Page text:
Sightsavers, a leading global development organisation working in over 30 countries to combat avoidable blindness and promote equal opportunities for visually impaired, unveiled “Eyes OK Please”, a report on National Truckers Programme, named RAAHI—Road Safety and Assurance By Healthy Eyes last week. The report was launched in the presence of its honourary brand ambassador and internationally acclaimed actor, Kabir Bedi. The programme will reach out to 400,000 truck drivers and helpers of the nine million truck drivers and transporters community present in India. This nine million-truck driver community transports 65% of national cargo by road.
With an aim to understand the situation of refractive errors and spectacle usage among truckers and transporters who were part of Sightsavers’ interventions, the study spanned across three years and analysed vision for thousands of truckers, including a 360-degree testing of all normal visual faculties. Drawing from the research-backed insight that good vision accounts for as much as 95% of all sensory requirements to drive safely, the National Truckers Programme detects visual problems, provides spectacles or other services. This intervention is an attempt to pre-empt visual problems among drivers, since road travel accidents have an annual death toll of 1.2 million worldwide and up to 50 million injuries. The findings corroborate an earlier study by road safety experts CSRI-CRRI and IDTR that states that drivers operating trucks have undetected eye problems and live and drive for long periods of time with these problems. The intervention for truckers is as necessary as it is missing, in the country’s road safety discourse.
The data in this report comes from 235 outreach camps that Sightsavers India and its partners conducted over 10 cities in India. From April to December 2016, these eye camps screened 17,546 people. A total of 324 respondents—268 drivers and 56 staff—from 10 cities were interviewed for this study. The average age of the drivers interviewed was found to be 44.6 years. Among the 268 drivers, 81% were truck drivers, 11.6% were bus drivers, and 7.5% drove other vehicles such as autos, private vehicles or tempos.
The findings of the report states that a very high number of respondents knew that there is a problem. Nearly half, i.e., 48.5% of the respondents said they felt the need to attend the eye camp because of an eye-related problem. Of these, as many as 42.2% said they faced a problem in driving or working. It also states that the respondents have been living and driving with eye problems for as long as 8+ months, with 64.2% of the respondents saying that they were not doing anything about their eye problems. Of the 324 respondents, each one required professional eye care; 96.6% required spectacles and 3.4% were referred for further treatment.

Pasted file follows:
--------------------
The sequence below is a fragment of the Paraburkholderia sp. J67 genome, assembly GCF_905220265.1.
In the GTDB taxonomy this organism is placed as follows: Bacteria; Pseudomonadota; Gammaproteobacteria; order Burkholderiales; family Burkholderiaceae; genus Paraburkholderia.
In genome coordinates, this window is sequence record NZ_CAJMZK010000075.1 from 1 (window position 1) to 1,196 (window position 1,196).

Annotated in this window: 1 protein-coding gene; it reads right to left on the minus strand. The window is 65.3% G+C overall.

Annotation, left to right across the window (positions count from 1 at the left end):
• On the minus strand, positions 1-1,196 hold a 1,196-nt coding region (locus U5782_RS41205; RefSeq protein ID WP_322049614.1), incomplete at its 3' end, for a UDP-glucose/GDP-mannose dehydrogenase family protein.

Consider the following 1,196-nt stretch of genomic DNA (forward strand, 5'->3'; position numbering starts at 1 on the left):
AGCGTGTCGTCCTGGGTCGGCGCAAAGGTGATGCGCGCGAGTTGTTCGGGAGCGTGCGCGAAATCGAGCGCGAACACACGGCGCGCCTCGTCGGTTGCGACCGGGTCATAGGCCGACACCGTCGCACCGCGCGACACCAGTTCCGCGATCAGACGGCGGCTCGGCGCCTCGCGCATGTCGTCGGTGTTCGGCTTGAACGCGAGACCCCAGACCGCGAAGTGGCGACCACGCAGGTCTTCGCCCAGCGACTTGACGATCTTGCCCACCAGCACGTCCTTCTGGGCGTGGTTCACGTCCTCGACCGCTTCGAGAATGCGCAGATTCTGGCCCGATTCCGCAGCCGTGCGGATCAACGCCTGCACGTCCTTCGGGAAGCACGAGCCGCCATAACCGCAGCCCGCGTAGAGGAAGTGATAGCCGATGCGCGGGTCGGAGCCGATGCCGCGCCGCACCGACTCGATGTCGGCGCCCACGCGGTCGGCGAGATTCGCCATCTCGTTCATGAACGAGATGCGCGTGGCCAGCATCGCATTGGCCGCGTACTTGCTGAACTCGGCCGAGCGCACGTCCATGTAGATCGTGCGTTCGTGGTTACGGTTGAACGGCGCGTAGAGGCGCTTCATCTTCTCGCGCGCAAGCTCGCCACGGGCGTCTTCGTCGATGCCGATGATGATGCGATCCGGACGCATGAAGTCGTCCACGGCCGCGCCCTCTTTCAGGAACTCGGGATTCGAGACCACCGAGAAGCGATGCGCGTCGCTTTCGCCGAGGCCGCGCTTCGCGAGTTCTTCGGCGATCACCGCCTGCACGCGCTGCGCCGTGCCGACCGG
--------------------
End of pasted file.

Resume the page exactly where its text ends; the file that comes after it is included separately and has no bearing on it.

Unveiling the report, Dr S.Y. Quraishi, former chief election commissioner (CEC) of India and Honourary Chair of Sightsavers in India said, “I feel proud to be part of this great organisation that is undertaking such important studies for the betterment of the country and the citizens...”
RN Mohanty, CEO Sightsavers (India) said at the event, “We envisage a world where no one is blind from avoidable causes and where visually impaired people participate equally in society. From this experience, Sightsavers India can confidently state that community-based eye testing, provision of spectacles and referral services for the trucking community have a huge potential for scaling up in India. Sightsavers India will relentlessly work for the betterment of its people and also contribute significantly to Sustainable Development Goal number three (SDGs), especially 3.6 which says that by 2020, 50 percent of the deaths from road accidents will be reduced.”